In case you haven't heard the news, there are people who really, really, really don't like Hillary Clinton. The New York Times' David Brooks attempted to unpack this worst-kept political secret in his Tuesday column "Why is Clinton Disliked?" He argues that the former secretary of state, New York senator, and first lady has failed to humanize herself to the American people:
Clinton’s unpopularity is akin to the unpopularity of a workaholic. Workaholism is a form of emotional self-estrangement. Workaholics are so consumed by their professional activities that their feelings don’t inform their most fundamental decisions. The professional role comes to dominate the personality and encroaches on the normal intimacies of the soul.
Fine and poetic-sounding as that is, I believe that it's getting at the idea that Clinton somehow manages to come off as "too professional," and that her wholesale investment in her "role" as a politician has somehow made her off-putting and difficult for American voters to trust. That description seems more like the Saturday Night Live parody of Clinton — the endearing-if-monomaniacal Kate McKinnon version — than a real human being. That may be because that SNL version of Clinton is actually how many Americans perceive the real one.
What is frustrating to me is that when it comes to Clinton's problem with being "likable," it is not brought up enough that she is a woman, and thus experiences criticism differently. This concern zeroes in on one of the more obvious catch-22's of navigating 21st-Century political sexism: A politician who has had to fight to be seen beyond the most traditional, limiting female archetypes to be considered a tough and worthy leader who wouldn't be ruled by emotion isn't considered trustworthy or liked, because she doesn't reveal enough emotion.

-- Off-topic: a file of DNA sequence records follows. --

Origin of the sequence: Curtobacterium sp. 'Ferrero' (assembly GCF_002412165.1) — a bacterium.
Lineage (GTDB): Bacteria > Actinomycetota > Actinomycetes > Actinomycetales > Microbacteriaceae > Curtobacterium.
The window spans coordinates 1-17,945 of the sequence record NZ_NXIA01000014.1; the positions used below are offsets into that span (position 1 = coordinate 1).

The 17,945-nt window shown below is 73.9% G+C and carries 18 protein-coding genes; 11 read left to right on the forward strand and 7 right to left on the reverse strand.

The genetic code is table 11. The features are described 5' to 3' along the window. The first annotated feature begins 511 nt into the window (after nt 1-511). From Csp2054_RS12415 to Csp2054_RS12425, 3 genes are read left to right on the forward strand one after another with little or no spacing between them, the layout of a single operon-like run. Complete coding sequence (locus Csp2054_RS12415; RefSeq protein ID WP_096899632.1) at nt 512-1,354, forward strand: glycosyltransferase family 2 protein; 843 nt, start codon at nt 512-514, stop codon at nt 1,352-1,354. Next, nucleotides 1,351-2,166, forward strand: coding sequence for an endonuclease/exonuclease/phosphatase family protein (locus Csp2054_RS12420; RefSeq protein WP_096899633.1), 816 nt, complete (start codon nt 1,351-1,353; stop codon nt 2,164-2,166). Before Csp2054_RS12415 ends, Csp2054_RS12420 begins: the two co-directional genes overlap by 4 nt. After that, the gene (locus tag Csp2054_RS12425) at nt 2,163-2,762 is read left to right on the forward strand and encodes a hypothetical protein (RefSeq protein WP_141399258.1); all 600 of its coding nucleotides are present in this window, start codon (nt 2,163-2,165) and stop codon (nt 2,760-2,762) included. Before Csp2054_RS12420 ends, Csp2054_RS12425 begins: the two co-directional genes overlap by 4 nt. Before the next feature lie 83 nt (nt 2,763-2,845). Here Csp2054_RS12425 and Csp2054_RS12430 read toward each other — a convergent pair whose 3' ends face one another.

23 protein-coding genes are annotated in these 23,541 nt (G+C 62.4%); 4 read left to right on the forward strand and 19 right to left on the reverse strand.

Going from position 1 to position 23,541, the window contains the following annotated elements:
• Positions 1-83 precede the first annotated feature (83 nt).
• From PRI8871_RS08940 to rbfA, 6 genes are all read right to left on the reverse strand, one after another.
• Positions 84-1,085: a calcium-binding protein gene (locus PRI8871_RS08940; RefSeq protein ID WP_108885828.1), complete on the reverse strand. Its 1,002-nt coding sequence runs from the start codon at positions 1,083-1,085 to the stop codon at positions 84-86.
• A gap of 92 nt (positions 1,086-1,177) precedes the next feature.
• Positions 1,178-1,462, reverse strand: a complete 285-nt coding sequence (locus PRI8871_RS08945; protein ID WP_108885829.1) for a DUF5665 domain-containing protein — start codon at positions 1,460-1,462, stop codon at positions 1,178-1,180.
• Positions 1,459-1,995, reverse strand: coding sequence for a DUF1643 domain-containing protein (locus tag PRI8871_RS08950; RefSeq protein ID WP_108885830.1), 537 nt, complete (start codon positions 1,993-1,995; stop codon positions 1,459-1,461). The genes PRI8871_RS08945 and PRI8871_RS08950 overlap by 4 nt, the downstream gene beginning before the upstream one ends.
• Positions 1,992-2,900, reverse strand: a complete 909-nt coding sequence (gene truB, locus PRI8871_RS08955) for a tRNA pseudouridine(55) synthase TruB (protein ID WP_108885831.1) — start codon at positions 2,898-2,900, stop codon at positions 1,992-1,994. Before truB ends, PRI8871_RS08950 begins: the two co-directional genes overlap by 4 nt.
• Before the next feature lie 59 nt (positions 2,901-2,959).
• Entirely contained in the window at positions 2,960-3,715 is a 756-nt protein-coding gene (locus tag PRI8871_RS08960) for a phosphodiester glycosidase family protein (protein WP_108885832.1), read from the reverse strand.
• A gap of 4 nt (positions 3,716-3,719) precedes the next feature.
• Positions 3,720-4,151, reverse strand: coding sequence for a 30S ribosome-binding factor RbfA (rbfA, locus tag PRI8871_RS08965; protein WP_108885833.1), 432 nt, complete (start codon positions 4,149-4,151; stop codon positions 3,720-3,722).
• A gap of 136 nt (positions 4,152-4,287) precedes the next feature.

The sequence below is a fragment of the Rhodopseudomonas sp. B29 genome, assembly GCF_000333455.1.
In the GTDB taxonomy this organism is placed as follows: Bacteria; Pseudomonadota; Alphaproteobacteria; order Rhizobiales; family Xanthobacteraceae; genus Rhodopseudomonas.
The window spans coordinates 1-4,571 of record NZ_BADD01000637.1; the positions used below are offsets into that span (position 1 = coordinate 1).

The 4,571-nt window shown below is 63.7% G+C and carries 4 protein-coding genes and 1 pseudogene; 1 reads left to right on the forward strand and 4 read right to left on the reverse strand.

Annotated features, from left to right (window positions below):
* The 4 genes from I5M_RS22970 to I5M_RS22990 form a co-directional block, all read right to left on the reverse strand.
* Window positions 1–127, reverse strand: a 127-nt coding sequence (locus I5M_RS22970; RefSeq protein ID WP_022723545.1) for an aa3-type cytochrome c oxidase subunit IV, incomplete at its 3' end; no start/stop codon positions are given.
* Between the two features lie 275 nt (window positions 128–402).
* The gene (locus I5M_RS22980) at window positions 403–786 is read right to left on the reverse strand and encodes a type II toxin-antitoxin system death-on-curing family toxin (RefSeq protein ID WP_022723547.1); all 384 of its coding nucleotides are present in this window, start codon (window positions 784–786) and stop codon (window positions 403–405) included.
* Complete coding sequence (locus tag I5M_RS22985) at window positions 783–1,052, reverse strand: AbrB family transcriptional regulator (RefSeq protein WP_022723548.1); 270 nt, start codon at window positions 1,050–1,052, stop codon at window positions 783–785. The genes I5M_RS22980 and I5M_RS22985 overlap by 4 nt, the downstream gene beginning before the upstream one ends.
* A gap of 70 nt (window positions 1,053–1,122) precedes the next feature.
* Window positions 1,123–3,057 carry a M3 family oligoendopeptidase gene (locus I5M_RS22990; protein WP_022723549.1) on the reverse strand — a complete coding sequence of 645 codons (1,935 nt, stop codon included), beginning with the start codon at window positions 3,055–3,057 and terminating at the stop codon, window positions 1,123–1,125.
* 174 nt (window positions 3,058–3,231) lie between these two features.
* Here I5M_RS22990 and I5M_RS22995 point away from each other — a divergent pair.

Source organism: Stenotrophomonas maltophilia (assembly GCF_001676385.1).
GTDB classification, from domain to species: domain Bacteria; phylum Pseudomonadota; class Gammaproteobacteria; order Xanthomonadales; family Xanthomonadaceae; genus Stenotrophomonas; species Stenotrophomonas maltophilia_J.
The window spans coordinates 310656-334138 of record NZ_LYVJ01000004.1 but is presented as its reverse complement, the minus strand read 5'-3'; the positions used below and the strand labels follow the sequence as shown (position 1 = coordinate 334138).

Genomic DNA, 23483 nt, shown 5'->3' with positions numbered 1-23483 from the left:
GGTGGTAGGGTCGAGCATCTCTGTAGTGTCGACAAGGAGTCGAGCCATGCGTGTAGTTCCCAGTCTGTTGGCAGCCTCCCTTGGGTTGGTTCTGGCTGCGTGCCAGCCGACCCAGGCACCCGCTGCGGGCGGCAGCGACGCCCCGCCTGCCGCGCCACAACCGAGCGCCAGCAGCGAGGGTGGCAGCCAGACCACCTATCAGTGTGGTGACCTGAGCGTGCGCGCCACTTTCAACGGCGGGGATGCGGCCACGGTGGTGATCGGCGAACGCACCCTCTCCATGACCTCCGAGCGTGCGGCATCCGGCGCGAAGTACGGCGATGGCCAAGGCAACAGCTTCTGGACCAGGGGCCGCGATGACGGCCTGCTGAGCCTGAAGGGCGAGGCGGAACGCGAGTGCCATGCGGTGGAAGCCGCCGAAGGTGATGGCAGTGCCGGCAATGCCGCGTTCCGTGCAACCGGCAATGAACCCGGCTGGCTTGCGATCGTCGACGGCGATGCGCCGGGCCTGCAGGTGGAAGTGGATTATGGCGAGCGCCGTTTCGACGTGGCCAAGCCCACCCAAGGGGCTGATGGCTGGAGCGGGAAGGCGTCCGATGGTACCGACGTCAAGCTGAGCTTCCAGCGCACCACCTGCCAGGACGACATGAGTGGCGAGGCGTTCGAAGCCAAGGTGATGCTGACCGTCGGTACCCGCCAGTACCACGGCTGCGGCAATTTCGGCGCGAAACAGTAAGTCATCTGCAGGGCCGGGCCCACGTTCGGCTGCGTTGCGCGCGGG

Clinton has been hated for years at this point for a score of reasons, including but not limited to her hair, her pantsuits (and the cost of them), and whether she really, for real, no pandering likes hot sauce.
The cloak-and-dagger approach to her family and personal life which may turn people off might have something to do with the ways Clinton has been criticized for revealing those parts throughout her public life — and, might I add, in ways that her male contemporaries have not.
Clinton's identity as a politician and only a politician may also be a result of the fact that women aren't always afforded the same inner narratives and complexities that are very easily afforded to men in power (and often celebrated). And, as demonstrated by so many magazines asking (dimly) whether it's possible for a woman to "have it all" — meaning a life and a career and a family — we haven't gotten to a point where the masses can automatically assume those things for women. To state the obvious: Unlike the Trumps of the world, women face significantly more challenges when they try to "contain multitudes."
Perhaps it's not Clinton's job to prove her personality or defend her humanity at every turn. The onus isn't on her to reveal the complex person within or prove she's not a robot, and that's probably something that we should all acknowledge as a given at this point.